In October 2011, U.S. President Barack Obama sent around 100 Special Forces soldiers to back the Ugandan army’s hunt for the Lord’s Resistance Army and its leader, Joseph Kony. The American forces provided advisory, intelligence, and logistical support, transporting Ugandan troops to the remote regions of Central Africa where the rebels had been spotted.
Since then, the LRA has become a shadow of its former self. The group has not recently carried out any large-scale attacks, such as the so-called Christmas massacres of 2008, in which its fighters killed more than 800 people in northern Congo. Its ranks have thinned to fewer than 100 loosely organized fighters, down from roughly 400 in 2010. (At the peak of its power in the late 1990s, the LRA controlled nearly 3,000 combatants.) And many of the group’s commanders have either surrendered or been killed. Survival, not rebellion, has become the LRA’s raison d’être.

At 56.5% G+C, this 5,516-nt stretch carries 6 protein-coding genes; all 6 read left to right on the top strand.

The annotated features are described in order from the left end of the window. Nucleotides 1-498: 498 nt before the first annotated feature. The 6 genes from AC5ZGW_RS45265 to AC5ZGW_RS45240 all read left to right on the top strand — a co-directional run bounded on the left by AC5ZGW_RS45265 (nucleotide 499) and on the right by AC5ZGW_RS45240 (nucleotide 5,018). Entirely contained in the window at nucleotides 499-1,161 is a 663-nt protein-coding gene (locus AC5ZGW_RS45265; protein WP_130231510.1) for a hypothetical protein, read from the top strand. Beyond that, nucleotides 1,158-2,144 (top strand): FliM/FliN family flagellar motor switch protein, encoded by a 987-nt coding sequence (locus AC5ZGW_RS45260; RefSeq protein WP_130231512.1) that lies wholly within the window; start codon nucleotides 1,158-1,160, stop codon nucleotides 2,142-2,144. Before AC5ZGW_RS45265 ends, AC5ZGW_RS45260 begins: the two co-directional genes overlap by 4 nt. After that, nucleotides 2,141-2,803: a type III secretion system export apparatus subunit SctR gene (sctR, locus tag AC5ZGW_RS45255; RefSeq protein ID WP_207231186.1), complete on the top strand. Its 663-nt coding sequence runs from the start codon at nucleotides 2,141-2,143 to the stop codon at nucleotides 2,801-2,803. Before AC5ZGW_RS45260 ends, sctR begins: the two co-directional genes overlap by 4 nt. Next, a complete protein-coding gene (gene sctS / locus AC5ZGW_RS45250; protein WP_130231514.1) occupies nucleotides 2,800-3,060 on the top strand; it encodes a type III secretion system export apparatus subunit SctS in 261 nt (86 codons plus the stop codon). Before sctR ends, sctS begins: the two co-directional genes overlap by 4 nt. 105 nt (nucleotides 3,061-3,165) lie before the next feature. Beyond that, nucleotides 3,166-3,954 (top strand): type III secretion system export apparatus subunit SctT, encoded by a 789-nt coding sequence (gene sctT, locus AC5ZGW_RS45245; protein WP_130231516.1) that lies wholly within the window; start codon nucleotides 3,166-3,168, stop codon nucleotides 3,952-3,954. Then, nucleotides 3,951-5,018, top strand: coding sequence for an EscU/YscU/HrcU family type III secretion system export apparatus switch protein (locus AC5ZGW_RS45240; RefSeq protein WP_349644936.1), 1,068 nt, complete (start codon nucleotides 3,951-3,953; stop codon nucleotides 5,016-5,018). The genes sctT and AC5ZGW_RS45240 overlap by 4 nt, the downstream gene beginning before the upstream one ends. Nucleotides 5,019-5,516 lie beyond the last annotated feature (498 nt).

In April, the United States and Uganda ended their mission against the LRA, withdrawing their forces from the Central African Republic (CAR) and South Sudan. Kony is still at large, however, and neither local army units nor UN peacekeepers can put an end to the LRA or adequately protect civilians from its assaults. That is why the United States should increase its support for the United Nations’ mission in the CAR and do more to help professionalize that nation’s army.
THE AMERICAN BOOST
Joseph Kony founded the LRA in 1987 as an armed rebellion against the regime of Ugandan President Yoweri Museveni. With covert support from the Sudanese government, Kony filled the LRA’s ranks with young men and women abducted in northern Uganda. In 2005, as part of a peace treaty aimed at ending a civil war, Sudan declared that the LRA would have to abandon its bases in the country. The group soon decamped for Congo, where it came under attack from the Ugandan army in December 2008. After that offensive failed to defeat the LRA and led to large-scale retaliatory attacks against
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